2. Security. What better way to be your own boss than start a home security business which assesses risk for private citizens and businesses, then installs security measures such as home alarms, lighting, and practices. Does this sound like too much? How about working for an established security company as a guard? Many federal court houses hire former cops. You may or may not find a position allowing you to carry. On the upside, your expertise is valuable.
  3. Writing. How about writing for a reputable law enforcement website or magazine? Cops have stories, experiences, and expertise in all areas of policing which is appealing to the masses. It is important to keep updated and discuss best practices. Many times the retired officers can speak for those still in the uniform who are barred from speaking on a national platform. Writers keep others informed and educated in modern law enforcement.
  4. Pursuing your interests. All these years you have thought about the perfect career other than law enforcement, and now have the opportunity to go after it. It is never to late to pick up a new trade, go to college, start your own business.
  5. Teaching. Cops fit perfectly into academia life because of the schedule, but more importantly, the ability to train and educate others. All aspects of teaching from Kindergarten to college level students is appealing and rewarding work. Be prepared to get engaged and work to exhaustion. It isn’t easy being an instructor. However, in the end, you are giving back and feeling accomplished.
  6. Talents. Picture this. You have a craft which can be mastered into a professional gig. Are you a great carpenter or furniture maker? Do you have a unique talent which can be marketable to generate cash? Why not develop it into a profession? This can be a very lucrative entrepreneurship.
  7. Human Resources, Human Services, Veteran Affairs, Disability Services. Working with people is what cops know and know well. It is a natural transition to seek positions in other sectors of public service. You can start a second career by branching out into a different area of service in a local government or non-profit organization.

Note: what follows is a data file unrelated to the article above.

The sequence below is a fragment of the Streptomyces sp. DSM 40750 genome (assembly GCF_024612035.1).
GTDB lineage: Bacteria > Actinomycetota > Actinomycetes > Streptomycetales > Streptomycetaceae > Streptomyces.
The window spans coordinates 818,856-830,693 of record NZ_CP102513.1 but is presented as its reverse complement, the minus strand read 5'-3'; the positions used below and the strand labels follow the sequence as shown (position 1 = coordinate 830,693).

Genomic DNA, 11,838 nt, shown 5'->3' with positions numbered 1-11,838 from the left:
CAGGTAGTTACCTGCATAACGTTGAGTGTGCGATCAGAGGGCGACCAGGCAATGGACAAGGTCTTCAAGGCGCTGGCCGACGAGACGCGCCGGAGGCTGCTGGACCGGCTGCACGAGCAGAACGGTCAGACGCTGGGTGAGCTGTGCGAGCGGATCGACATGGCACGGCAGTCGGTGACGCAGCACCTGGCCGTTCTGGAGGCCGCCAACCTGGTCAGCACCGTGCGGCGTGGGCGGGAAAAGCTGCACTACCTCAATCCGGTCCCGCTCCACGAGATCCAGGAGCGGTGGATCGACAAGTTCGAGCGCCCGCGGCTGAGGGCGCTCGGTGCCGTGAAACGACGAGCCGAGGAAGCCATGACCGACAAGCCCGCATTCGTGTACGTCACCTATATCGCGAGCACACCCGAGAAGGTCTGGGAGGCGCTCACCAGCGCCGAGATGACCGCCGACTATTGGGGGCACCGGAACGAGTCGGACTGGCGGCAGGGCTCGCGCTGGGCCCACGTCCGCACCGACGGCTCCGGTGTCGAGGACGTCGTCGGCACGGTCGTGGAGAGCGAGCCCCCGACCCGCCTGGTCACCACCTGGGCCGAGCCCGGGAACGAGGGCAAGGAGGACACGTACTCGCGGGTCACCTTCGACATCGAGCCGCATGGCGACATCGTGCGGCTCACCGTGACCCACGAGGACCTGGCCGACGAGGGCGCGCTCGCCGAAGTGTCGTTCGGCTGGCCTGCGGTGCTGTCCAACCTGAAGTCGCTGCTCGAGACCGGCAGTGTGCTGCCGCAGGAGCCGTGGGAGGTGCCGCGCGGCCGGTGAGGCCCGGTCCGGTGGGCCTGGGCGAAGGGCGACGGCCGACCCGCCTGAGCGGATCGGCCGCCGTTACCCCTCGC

Real world options are out there for the making and taking.

These are just a few of the endless selections out in the “real world”.  I guess I consider this list an easy way out. Do you have something opposite of public service in mind? Go for it!

Our personalities, integrity, and talents can be a great asset to many organizations. You can adjust to about anything if you set your mind to it. Yes, it will be completely different from your police life and culture. The most difficult things about life after the badge is change and the loss of blue line camaraderie. It does reinvent itself with new alliances in a new place.

There is life after the badge. The world is there for you to explore and enjoy. That might sound a little corny. However, the rewards of other job opportunities are really abundant and you are not just locked into law enforcement related options.

Consequently, when we are in uniform, we are in our own unique world, boxed in by design. We like it there. It is a great world, but there is more out there as well. You are never too young to pursue your other interests.